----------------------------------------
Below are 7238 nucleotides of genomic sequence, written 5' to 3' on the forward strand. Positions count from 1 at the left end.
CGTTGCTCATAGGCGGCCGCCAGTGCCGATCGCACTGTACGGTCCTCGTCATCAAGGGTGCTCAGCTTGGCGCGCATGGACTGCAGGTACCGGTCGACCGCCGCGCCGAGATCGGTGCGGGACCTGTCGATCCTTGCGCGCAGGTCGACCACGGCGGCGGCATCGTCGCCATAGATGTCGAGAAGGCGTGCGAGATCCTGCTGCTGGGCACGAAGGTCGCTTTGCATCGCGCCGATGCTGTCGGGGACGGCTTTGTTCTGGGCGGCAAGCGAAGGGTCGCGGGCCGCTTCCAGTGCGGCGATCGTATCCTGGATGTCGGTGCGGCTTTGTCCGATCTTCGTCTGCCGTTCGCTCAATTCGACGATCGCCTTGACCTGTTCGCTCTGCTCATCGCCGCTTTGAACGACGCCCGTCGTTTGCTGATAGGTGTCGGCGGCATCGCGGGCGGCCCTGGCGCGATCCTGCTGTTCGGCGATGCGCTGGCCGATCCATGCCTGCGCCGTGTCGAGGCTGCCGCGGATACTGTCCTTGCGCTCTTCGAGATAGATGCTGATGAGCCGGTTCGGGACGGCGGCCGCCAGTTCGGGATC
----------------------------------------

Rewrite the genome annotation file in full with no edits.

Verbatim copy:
Below are 7238 nucleotides of genomic sequence, written 5' to 3' on the forward strand. Positions count from 1 at the left end.
CGTTGCTCATAGGCGGCCGCCAGTGCCGATCGCACTGTACGGTCCTCGTCATCAAGGGTGCTCAGCTTGGCGCGCATGGACTGCAGGTACCGGTCGACCGCCGCGCCGAGATCGGTGCGGGACCTGTCGATCCTTGCGCGCAGGTCGACCACGGCGGCGGCATCGTCGCCATAGATGTCGAGAAGGCGTGCGAGATCCTGCTGCTGGGCACGAAGGTCGCTTTGCATCGCGCCGATGCTGTCGGGGACGGCTTTGTTCTGGGCGGCAAGCGAAGGGTCGCGGGCCGCTTCCAGTGCGGCGATCGTATCCTGGATGTCGGTGCGGCTTTGTCCGATCTTCGTCTGCCGTTCGCTCAATTCGACGATCGCCTTGACCTGTTCGCTCTGCTCATCGCCGCTTTGAACGACGCCCGTCGTTTGCTGATAGGTGTCGGCGGCATCGCGGGCGGCCCTGGCGCGATCCTGCTGTTCGGCGATGCGCTGGCCGATCCATGCCTGCGCCGTGTCGAGGCTGCCGCGGATACTGTCCTTGCGCTCTTCGAGATAGATGCTGATGAGCCGGTTCGGGACGGCGGCCGCCAGTTCGGGATC